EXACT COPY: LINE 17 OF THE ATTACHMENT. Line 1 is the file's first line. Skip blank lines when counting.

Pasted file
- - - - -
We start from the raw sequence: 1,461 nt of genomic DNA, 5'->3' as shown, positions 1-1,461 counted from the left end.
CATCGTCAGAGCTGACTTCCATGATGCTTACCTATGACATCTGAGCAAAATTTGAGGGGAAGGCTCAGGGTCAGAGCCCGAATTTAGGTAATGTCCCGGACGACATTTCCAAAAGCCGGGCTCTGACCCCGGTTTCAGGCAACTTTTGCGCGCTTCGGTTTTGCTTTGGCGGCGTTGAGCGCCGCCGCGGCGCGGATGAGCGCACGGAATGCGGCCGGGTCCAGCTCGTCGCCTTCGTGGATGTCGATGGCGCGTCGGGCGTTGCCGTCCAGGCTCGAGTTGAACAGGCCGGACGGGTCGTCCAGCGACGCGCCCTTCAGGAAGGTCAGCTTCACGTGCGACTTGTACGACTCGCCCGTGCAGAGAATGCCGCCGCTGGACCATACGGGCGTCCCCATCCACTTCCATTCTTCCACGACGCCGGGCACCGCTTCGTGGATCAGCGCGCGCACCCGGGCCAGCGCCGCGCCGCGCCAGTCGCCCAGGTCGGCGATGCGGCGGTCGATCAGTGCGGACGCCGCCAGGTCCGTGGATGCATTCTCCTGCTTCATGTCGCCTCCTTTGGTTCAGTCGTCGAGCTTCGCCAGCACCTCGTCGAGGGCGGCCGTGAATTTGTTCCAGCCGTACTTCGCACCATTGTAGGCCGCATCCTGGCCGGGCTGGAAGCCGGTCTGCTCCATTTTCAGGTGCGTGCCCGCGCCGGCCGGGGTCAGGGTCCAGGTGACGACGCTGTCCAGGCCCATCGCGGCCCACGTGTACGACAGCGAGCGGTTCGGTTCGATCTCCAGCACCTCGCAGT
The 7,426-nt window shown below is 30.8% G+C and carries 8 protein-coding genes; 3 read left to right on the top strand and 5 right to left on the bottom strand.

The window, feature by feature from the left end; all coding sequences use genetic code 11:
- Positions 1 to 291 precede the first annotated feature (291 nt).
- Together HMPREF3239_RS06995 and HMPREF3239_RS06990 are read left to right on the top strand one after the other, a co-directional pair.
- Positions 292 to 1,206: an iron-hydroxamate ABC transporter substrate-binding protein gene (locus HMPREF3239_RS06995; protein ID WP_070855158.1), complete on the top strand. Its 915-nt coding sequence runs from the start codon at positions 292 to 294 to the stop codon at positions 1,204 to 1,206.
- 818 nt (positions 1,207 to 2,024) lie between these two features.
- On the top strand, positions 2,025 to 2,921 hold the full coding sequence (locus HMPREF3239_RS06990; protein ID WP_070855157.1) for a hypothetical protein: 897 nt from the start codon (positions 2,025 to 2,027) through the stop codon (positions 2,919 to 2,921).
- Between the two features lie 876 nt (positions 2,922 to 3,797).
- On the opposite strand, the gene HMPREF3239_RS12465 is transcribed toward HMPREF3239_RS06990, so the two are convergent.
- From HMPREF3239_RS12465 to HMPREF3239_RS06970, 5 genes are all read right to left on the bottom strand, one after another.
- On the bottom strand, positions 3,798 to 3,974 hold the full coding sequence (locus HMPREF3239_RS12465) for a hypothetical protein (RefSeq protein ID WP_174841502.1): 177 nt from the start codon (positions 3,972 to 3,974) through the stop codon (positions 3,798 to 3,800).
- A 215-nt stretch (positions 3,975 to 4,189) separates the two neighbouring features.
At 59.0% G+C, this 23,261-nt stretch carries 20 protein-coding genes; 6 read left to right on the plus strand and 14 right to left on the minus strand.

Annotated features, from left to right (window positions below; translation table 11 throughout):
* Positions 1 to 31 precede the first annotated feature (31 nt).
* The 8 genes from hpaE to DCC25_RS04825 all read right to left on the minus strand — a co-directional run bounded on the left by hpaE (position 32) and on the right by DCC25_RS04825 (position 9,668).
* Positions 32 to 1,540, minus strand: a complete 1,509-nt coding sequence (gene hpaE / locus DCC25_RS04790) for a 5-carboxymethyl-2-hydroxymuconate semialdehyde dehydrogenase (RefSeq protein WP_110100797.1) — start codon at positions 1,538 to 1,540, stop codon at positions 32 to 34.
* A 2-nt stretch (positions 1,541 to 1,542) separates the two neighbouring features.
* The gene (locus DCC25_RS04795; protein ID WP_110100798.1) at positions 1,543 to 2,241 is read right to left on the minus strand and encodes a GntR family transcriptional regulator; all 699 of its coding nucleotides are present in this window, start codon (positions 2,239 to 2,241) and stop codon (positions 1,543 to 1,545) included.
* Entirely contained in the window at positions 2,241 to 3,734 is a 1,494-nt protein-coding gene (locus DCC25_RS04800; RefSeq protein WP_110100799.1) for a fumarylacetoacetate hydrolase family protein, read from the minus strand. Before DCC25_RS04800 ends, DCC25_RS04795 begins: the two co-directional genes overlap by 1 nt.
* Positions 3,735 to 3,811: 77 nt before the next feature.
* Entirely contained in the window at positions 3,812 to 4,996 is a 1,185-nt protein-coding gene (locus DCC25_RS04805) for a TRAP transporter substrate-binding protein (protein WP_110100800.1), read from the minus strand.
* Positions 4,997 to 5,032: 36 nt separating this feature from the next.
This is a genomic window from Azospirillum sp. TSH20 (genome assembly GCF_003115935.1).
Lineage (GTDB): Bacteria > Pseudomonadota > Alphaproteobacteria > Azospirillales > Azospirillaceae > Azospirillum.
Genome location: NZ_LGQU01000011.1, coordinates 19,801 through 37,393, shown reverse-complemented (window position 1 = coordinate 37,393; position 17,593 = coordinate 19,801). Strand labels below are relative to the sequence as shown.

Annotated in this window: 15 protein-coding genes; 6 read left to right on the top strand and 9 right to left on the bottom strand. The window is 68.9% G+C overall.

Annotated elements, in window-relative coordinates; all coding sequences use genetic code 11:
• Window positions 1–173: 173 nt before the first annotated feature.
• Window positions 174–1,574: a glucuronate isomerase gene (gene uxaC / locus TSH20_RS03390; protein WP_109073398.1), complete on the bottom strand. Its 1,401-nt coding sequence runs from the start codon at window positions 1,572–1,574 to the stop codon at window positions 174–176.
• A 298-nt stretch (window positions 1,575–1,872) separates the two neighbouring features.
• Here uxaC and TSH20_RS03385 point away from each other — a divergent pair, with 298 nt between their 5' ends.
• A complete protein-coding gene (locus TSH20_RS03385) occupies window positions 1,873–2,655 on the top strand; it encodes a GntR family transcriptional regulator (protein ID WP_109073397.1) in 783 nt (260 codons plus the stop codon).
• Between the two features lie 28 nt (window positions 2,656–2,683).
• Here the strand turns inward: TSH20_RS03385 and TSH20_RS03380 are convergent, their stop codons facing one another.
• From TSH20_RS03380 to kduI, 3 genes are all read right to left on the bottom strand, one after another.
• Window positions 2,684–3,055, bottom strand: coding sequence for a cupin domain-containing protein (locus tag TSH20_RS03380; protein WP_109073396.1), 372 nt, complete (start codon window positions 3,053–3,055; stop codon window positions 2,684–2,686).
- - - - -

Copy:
* Positions 1 to 31 precede the first annotated feature (31 nt).